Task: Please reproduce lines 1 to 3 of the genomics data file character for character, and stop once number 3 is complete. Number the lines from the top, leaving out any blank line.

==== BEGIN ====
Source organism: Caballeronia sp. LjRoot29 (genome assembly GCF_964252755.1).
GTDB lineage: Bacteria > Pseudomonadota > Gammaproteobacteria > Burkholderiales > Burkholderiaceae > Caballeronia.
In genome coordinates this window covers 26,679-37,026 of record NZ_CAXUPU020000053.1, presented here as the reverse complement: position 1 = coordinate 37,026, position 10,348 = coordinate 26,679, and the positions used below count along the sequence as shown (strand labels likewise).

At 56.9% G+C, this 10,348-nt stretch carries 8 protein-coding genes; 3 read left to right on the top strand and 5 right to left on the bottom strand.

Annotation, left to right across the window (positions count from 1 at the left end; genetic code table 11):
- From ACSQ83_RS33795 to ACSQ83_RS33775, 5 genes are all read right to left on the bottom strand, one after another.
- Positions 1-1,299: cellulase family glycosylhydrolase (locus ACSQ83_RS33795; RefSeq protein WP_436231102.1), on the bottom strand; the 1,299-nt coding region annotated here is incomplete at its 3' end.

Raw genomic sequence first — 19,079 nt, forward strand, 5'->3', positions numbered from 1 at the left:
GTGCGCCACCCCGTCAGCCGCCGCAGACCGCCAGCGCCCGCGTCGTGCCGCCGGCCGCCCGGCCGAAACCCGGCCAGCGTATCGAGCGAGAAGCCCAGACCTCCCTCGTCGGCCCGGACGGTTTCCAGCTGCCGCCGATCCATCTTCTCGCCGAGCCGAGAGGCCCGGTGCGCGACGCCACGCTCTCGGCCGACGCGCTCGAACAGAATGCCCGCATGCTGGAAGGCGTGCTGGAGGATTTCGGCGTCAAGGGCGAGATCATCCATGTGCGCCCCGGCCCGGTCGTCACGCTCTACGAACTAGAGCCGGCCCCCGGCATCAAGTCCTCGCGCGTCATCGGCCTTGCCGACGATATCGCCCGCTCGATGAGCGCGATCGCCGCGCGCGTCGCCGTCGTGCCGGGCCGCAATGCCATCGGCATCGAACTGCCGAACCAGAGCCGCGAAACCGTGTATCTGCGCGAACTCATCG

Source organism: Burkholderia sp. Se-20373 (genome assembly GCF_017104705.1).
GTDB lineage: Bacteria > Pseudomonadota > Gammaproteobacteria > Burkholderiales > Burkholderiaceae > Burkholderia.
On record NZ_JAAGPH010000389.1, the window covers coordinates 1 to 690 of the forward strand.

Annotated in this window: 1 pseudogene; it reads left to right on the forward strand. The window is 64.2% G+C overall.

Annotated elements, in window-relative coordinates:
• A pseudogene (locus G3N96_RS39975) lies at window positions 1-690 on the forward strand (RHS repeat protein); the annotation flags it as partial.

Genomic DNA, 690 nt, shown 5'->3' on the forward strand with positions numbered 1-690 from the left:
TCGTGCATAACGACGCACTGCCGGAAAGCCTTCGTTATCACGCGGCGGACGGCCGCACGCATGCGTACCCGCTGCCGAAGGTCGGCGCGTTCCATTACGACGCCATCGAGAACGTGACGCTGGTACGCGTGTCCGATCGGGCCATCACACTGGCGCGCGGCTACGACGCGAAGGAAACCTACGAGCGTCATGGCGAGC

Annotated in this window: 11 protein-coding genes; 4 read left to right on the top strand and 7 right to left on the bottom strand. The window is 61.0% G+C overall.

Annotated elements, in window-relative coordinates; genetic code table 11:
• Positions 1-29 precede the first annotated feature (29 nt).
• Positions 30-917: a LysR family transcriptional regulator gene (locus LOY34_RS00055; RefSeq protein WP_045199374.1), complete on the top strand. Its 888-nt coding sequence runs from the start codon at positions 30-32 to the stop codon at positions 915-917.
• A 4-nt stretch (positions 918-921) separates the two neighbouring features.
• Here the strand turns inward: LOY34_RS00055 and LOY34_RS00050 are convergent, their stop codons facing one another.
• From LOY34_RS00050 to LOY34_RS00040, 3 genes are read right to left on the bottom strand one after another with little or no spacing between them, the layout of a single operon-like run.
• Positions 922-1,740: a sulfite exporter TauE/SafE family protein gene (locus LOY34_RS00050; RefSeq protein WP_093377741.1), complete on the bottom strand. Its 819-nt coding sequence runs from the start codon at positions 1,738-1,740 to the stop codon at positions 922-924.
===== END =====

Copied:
Source organism: Caballeronia sp. LjRoot29 (genome assembly GCF_964252755.1).
GTDB lineage: Bacteria > Pseudomonadota > Gammaproteobacteria > Burkholderiales > Burkholderiaceae > Caballeronia.
In genome coordinates this window covers 26,679-37,026 of record NZ_CAXUPU020000053.1, presented here as the reverse complement: position 1 = coordinate 37,026, position 10,348 = coordinate 26,679, and the positions used below count along the sequence as shown (strand labels likewise).